I loved to sing snippets of the rhythmical lines each time I felt like quitting school and wanting to be just a child again and free to roam the hills and fields and rivers of Dupax. For instance, I would surreptitiously hum them when I did my laundry at the dorm. Or when I crammed for my Trigonometry exams. Or reviewed my bayong-full of leaves and twigs for my tree-identification subject. And when one summer I painted a long-horned carabao amidst the backdrop of a red-orange sunset as a requirement for passing Humanities.

In other words, those songs that I learned from Madam Magalad kept me attached to my Dupax roots. Mind you, it had not been easy. This was because it was fashionable then to belt out songs by the Beatles then the Cascades then Bob Dylan then Peter, Paul & Mary -- then the "Internationale" and "Awit ng Mendiola" and other such activist songs before Marcos declared Martial Law in 1972.

Tamarinds Are Sour, Not Bitter

Ah, memories! One time the unmistakable aroma of green tamarind wafted in the classroom, Madam Magalad didn't castigate whoever it was who brought the fruits to be shared among the girls in class.

Instead, this Isinay teacher of several generations (and daughter of the former Nueva Vizcaya Governor Alfonso Castañeda) went into a little lecture that the correct Isinay term for “sour” is not mapayit but maesom. (Sounds almost the same as the Ilocano naalsem and the Tagalog maasim.)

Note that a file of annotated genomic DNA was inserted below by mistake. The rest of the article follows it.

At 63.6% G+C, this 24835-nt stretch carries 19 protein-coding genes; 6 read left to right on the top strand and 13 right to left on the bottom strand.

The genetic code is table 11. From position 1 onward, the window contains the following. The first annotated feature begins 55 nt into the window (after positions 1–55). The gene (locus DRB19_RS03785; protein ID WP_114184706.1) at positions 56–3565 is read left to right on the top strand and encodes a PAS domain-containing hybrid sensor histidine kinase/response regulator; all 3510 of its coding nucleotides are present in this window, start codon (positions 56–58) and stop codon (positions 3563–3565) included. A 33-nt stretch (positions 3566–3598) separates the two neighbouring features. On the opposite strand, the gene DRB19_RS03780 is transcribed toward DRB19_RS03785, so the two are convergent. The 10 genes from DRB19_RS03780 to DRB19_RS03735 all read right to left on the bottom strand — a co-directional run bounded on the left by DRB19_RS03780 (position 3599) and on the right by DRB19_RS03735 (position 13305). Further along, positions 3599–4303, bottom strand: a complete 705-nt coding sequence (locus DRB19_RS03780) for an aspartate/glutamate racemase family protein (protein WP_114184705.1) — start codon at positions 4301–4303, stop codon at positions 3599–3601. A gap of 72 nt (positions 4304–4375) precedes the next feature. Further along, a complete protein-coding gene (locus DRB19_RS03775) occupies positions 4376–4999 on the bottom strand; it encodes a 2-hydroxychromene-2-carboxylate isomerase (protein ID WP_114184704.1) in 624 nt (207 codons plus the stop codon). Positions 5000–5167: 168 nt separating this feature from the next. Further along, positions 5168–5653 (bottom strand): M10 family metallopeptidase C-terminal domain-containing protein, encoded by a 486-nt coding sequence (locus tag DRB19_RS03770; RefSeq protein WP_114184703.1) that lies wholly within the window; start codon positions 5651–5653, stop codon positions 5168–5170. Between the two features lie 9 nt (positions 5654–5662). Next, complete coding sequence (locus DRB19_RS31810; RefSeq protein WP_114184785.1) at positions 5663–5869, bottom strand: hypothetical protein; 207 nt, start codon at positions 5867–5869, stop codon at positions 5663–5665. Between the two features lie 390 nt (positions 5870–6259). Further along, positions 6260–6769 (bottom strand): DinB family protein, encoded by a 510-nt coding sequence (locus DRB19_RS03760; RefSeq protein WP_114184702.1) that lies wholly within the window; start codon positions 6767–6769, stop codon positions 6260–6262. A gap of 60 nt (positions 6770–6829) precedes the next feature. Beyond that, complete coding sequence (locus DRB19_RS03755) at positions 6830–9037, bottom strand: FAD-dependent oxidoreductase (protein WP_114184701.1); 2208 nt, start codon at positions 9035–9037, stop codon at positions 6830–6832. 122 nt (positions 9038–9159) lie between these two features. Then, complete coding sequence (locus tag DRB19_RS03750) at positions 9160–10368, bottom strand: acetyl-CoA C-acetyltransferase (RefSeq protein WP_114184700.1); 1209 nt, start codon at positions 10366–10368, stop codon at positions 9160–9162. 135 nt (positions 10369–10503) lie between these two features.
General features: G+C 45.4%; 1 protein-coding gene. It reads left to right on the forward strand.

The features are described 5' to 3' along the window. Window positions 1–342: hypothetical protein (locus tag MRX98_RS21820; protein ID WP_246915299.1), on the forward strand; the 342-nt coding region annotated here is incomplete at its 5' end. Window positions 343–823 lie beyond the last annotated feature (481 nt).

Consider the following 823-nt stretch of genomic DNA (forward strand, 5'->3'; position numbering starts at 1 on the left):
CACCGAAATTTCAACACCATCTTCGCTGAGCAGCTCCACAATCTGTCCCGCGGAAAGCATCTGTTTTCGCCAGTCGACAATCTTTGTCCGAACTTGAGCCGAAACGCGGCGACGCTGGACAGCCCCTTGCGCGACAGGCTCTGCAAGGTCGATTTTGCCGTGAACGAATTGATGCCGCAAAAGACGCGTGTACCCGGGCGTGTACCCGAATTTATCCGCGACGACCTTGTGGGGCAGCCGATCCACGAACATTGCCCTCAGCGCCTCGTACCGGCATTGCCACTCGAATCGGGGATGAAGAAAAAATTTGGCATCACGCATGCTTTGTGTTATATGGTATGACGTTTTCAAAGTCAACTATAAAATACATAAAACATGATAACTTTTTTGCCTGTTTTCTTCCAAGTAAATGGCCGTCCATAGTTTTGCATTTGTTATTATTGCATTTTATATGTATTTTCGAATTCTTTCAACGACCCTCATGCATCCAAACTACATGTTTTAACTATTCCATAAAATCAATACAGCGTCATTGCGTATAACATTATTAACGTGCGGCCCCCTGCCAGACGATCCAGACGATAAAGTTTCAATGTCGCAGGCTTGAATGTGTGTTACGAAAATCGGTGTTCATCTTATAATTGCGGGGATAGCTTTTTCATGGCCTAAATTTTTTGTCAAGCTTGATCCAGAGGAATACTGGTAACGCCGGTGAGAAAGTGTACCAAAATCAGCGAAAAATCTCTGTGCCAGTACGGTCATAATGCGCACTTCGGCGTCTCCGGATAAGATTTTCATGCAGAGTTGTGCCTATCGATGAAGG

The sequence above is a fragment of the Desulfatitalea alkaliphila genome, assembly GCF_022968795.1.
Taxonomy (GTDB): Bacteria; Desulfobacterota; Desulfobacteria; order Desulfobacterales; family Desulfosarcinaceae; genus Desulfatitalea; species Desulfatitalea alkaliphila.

For the sake of this blog's readers, the Isinay mapayit is of course “bitter” in English (napait in Iloco; mapait in Tagalog). Thus, it is correct to say, in Isinay: “Mapayit di tamtam di apalyar” (The ampalaya tastes bitter). But it is wrong to say: “Mapayit di tamtam sompalo war an mata” (Unripe tamarind tastes bitter).

How I wish Madam Magalad was still in Dupax when I was asking around for the correct Isinay word for "smile."

For, indeed, it took a long time for senior citizens, including Bona^ si Isinay (Isinay Culture) Vice President Abraham Reyes who jokingly proposed mantatawa an marin man-awiwit di tamilnar (literally: laugh but not with twisted lips), to submit their respective guesses before somebody (Uwa Sofia Arroyo) came out with the final word mangumimit.

It took sometime, too, before my wedding godmother Francisca Felix viuda de Mayangat remembered her father use the term burarol when I was almost getting desperate asking around for the Isinay term for "kite." Before then, almost everyone I asked who played kites when they were young just said they grew up knowing that that plaything they call ullaw in Ilocano and saranggola in Tagalog was simply referred to as "kite."

I digress, but the prevalent use in Dupax of the English name for kite is similar to the case of the cricket (yes, the black insect made popular by the cartoon character Jimminy Cricket). My father's cousin Ambrosio Mambear and my former neighbor Guillermo "Base" Abijay Calacala Jr. could not recall an Isinay term for it but they do know that the mole cricket (the brown one) is called e-e in Isinay (ararawan in Ilocano, suhong in Tagalog).